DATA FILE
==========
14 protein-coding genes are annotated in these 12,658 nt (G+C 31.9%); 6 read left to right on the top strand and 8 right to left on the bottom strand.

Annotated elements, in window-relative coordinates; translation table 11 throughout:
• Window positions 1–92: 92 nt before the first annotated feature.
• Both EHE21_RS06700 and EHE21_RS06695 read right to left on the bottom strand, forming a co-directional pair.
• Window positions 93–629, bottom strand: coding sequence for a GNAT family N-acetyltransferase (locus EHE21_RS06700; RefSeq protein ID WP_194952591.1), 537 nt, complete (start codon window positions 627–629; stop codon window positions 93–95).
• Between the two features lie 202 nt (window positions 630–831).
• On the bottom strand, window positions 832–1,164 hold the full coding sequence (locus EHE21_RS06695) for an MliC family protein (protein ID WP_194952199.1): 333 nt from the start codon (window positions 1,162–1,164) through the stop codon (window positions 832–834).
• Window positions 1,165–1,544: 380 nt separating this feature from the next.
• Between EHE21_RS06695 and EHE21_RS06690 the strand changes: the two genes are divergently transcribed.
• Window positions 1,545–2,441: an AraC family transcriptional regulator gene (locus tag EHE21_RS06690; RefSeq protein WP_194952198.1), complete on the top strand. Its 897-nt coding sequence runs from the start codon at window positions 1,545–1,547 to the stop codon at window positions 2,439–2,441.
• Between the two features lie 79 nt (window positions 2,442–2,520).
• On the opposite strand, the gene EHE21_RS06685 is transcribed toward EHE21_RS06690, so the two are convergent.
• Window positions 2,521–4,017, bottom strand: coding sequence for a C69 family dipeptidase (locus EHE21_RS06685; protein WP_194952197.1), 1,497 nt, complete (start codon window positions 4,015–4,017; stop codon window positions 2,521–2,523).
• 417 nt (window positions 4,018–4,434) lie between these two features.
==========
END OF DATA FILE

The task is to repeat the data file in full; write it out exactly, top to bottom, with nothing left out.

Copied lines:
14 protein-coding genes are annotated in these 12,658 nt (G+C 31.9%); 6 read left to right on the top strand and 8 right to left on the bottom strand.

Annotated elements, in window-relative coordinates; translation table 11 throughout:
• Window positions 1–92: 92 nt before the first annotated feature.
• Both EHE21_RS06700 and EHE21_RS06695 read right to left on the bottom strand, forming a co-directional pair.
• Window positions 93–629, bottom strand: coding sequence for a GNAT family N-acetyltransferase (locus EHE21_RS06700; RefSeq protein ID WP_194952591.1), 537 nt, complete (start codon window positions 627–629; stop codon window positions 93–95).
• Between the two features lie 202 nt (window positions 630–831).
• On the bottom strand, window positions 832–1,164 hold the full coding sequence (locus EHE21_RS06695) for an MliC family protein (protein ID WP_194952199.1): 333 nt from the start codon (window positions 1,162–1,164) through the stop codon (window positions 832–834).
• Window positions 1,165–1,544: 380 nt separating this feature from the next.
• Between EHE21_RS06695 and EHE21_RS06690 the strand changes: the two genes are divergently transcribed.
• Window positions 1,545–2,441: an AraC family transcriptional regulator gene (locus tag EHE21_RS06690; RefSeq protein WP_194952198.1), complete on the top strand. Its 897-nt coding sequence runs from the start codon at window positions 1,545–1,547 to the stop codon at window positions 2,439–2,441.
• Between the two features lie 79 nt (window positions 2,442–2,520).
• On the opposite strand, the gene EHE21_RS06685 is transcribed toward EHE21_RS06690, so the two are convergent.
• Window positions 2,521–4,017, bottom strand: coding sequence for a C69 family dipeptidase (locus EHE21_RS06685; protein WP_194952197.1), 1,497 nt, complete (start codon window positions 4,015–4,017; stop codon window positions 2,521–2,523).
• 417 nt (window positions 4,018–4,434) lie between these two features.